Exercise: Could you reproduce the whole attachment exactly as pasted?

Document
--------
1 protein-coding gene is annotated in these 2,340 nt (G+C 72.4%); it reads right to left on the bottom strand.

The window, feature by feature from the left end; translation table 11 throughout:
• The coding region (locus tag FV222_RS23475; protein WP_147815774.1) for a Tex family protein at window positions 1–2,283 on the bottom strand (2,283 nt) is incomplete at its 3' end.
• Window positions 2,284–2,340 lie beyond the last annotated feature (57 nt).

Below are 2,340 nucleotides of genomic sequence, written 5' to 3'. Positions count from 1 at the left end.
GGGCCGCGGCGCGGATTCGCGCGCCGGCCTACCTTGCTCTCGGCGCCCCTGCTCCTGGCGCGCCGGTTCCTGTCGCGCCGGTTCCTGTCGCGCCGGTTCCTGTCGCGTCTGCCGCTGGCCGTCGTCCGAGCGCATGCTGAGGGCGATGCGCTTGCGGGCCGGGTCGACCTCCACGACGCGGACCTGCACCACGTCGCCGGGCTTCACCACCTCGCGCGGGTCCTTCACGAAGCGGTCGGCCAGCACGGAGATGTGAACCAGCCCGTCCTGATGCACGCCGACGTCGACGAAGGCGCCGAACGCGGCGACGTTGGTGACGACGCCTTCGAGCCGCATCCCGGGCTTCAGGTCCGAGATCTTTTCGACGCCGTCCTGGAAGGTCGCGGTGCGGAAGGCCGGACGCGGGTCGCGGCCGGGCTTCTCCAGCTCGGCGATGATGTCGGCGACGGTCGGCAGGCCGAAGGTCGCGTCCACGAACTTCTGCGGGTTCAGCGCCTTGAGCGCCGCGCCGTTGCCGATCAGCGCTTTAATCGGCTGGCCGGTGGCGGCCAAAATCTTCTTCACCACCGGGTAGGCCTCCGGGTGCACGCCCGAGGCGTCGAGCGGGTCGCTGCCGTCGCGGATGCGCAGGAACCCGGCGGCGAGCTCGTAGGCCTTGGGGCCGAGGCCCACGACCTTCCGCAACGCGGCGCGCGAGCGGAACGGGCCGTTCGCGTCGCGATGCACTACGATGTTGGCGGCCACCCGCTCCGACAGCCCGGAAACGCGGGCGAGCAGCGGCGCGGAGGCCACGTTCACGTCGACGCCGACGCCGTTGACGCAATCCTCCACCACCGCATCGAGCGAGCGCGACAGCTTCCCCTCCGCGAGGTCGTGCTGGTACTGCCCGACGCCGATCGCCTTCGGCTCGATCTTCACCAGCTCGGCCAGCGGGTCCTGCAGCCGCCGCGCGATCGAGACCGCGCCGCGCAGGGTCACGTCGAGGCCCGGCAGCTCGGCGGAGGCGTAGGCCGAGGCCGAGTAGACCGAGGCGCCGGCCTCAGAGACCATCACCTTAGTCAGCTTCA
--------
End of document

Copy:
1 protein-coding gene is annotated in these 2,340 nt (G+C 72.4%); it reads right to left on the bottom strand.

The window, feature by feature from the left end; translation table 11 throughout:
• The coding region (locus tag FV222_RS23475; protein WP_147815774.1) for a Tex family protein at window positions 1–2,283 on the bottom strand (2,283 nt) is incomplete at its 3' end.
• Window positions 2,284–2,340 lie beyond the last annotated feature (57 nt).

Below are 2,340 nucleotides of genomic sequence, written 5' to 3'. Positions count from 1 at the left end.
GGGCCGCGGCGCGGATTCGCGCGCCGGCCTACCTTGCTCTCGGCGCCCCTGCTCCTGGCGCGCCGGTTCCTGTCGCGCCGGTTCCTGTCGCGCCGGTTCCTGTCGCGTCTGCCGCTGGCCGTCGTCCGAGCGCATGCTGAGGGCGATGCGCTTGCGGGCCGGGTCGACCTCCACGACGCGGACCTGCACCACGTCGCCGGGCTTCACCACCTCGCGCGGGTCCTTCACGAAGCGGTCGGCCAGCACGGAGATGTGAACCAGCCCGTCCTGATGCACGCCGACGTCGACGAAGGCGCCGAACGCGGCGACGTTGGTGACGACGCCTTCGAGCCGCATCCCGGGCTTCAGGTCCGAGATCTTTTCGACGCCGTCCTGGAAGGTCGCGGTGCGGAAGGCCGGACGCGGGTCGCGGCCGGGCTTCTCCAGCTCGGCGATGATGTCGGCGACGGTCGGCAGGCCGAAGGTCGCGTCCACGAACTTCTGCGGGTTCAGCGCCTTGAGCGCCGCGCCGTTGCCGATCAGCGCTTTAATCGGCTGGCCGGTGGCGGCCAAAATCTTCTTCACCACCGGGTAGGCCTCCGGGTGCACGCCCGAGGCGTCGAGCGGGTCGCTGCCGTCGCGGATGCGCAGGAACCCGGCGGCGAGCTCGTAGGCCTTGGGGCCGAGGCCCACGACCTTCCGCAACGCGGCGCGCGAGCGGAACGGGCCGTTCGCGTCGCGATGCACTACGATGTTGGCGGCCACCCGCTCCGACAGCCCGGAAACGCGGGCGAGCAGCGGCGCGGAGGCCACGTTCACGTCGACGCCGACGCCGTTGACGCAATCCTCCACCACCGCATCGAGCGAGCGCGACAGCTTCCCCTCCGCGAGGTCGTGCTGGTACTGCCCGACGCCGATCGCCTTCGGCTCGATCTTCACCAGCTCGGCCAGCGGGTCCTGCAGCCGCCGCGCGATCGAGACCGCGCCGCGCAGGGTCACGTCGAGGCCCGGCAGCTCGGCGGAGGCGTAGGCCGAGGCCGAGTAGACCGAGGCGCCGGCCTCAGAGACCATCACCTTAGTCAGCTTCA